Conclusion Diagnostic algorithms and policies on use of antibiotics need to reflect the fact that a quarter of hospital MRSA cases occur in patients who have previously been in hospital and are subsequently readmitted.
Highly successful clones of methicillin resistant Staphylococcus aureus (MRSA) established themselves in UK hospitals in the 1990s.1 Although other MRSA clones, which have a different genetic makeup, have spread in communities in the United States and elsewhere,2 in the United Kingdom MRSA is still thought to be predominantly hospital based.3 The national surveillance scheme for infection of the blood stream with MRSA counts MRSA bacteraemia by trust4 but does not yet contain the detail included in earlier schemes.5 In particular, so far it has not addressed whether MRSA bacteraemia is being imported into hospitals from the community. The Department of Health requires reductions in MRSA bacteraemia rates in hospital by 60%.6 To decide where to target interventions for infection control, we surveyed the epidemiology of MRSA and methicillin sensitive S aureus (MSSA) bacteraemia in two Oxfordshire hospitals over a seven year period.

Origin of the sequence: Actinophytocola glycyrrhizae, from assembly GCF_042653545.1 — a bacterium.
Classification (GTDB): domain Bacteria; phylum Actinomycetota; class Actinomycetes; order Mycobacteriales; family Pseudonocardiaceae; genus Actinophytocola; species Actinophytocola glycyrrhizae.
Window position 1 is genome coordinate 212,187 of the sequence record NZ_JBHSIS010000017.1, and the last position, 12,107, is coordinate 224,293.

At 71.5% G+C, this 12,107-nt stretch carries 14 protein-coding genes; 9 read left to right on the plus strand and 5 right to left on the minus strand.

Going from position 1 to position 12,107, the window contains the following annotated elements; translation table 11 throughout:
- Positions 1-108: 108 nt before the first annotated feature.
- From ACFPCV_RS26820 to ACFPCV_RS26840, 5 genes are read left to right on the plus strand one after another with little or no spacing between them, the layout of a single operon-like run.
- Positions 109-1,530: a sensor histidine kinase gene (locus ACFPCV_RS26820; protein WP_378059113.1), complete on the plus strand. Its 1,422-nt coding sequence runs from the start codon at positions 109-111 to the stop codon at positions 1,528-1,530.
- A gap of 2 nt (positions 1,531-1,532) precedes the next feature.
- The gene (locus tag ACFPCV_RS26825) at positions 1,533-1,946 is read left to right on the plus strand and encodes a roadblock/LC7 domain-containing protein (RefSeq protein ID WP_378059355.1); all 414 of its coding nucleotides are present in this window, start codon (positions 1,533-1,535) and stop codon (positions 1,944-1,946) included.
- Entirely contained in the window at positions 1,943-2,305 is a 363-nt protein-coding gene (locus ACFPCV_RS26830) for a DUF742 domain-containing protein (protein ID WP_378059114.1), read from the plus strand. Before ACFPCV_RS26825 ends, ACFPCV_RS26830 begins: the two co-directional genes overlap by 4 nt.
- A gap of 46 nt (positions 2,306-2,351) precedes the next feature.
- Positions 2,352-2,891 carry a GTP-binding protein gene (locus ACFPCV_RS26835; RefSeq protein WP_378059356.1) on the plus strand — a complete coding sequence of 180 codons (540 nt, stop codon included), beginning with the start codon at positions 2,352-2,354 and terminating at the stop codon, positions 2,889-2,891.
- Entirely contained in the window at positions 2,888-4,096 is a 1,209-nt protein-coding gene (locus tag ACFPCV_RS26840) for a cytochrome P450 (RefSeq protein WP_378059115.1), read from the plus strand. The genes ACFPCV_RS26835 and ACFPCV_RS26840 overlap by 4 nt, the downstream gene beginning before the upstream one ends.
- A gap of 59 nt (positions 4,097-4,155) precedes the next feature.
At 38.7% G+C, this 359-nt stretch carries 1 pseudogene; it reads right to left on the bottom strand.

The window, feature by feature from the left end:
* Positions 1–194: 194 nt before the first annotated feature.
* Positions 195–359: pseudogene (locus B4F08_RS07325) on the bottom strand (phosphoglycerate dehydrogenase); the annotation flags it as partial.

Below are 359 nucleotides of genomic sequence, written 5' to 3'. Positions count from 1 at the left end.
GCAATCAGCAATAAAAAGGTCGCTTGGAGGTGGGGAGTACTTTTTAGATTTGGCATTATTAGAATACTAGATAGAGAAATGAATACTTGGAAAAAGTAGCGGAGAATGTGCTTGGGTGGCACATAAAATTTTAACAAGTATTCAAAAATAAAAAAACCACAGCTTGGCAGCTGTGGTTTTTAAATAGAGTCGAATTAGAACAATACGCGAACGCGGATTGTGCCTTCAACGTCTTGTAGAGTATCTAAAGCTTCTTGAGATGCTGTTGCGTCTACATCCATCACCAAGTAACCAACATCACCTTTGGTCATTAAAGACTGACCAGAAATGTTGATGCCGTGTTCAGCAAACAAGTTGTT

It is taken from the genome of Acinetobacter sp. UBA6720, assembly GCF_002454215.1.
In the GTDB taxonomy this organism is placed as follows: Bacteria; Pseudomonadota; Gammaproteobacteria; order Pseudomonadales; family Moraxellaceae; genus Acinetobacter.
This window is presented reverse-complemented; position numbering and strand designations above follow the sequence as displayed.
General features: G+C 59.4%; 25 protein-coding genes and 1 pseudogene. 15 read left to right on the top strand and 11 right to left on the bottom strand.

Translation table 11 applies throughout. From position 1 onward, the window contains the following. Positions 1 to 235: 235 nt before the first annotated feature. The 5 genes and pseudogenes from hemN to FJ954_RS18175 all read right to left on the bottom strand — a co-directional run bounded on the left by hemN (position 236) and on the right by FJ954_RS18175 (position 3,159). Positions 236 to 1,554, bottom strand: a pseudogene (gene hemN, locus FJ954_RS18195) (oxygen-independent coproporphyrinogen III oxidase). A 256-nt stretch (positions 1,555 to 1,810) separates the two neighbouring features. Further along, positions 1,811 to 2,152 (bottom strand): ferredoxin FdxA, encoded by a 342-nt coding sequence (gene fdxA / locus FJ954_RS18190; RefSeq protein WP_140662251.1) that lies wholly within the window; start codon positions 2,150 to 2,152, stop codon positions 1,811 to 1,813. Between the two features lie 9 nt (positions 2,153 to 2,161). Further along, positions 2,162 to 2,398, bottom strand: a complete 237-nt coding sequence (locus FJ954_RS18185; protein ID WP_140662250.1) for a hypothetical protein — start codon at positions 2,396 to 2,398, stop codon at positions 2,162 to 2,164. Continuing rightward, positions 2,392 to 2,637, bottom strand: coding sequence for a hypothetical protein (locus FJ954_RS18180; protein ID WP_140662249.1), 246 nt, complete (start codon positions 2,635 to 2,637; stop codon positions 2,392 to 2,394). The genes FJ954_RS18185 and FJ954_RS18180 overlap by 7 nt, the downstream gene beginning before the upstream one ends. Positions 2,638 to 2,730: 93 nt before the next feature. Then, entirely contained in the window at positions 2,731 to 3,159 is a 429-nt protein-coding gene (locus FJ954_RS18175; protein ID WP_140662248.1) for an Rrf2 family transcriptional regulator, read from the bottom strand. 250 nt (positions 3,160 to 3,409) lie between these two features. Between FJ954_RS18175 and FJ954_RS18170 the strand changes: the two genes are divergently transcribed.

Data sources and study design
Our study involved the John Radcliffe, Radcliffe Infirmary, and Churchill Hospitals, which operate together as one acute care teaching hospital in Oxford, also offering specialist regional services including cardiothoracic and neurosurgery, and nephrology. The Horton Hospital is a district general hospital in Banbury, 30 miles (48 km) further north. Together, they provide all acute clinical and bacteriology services to a catchment area of about 600 000 people.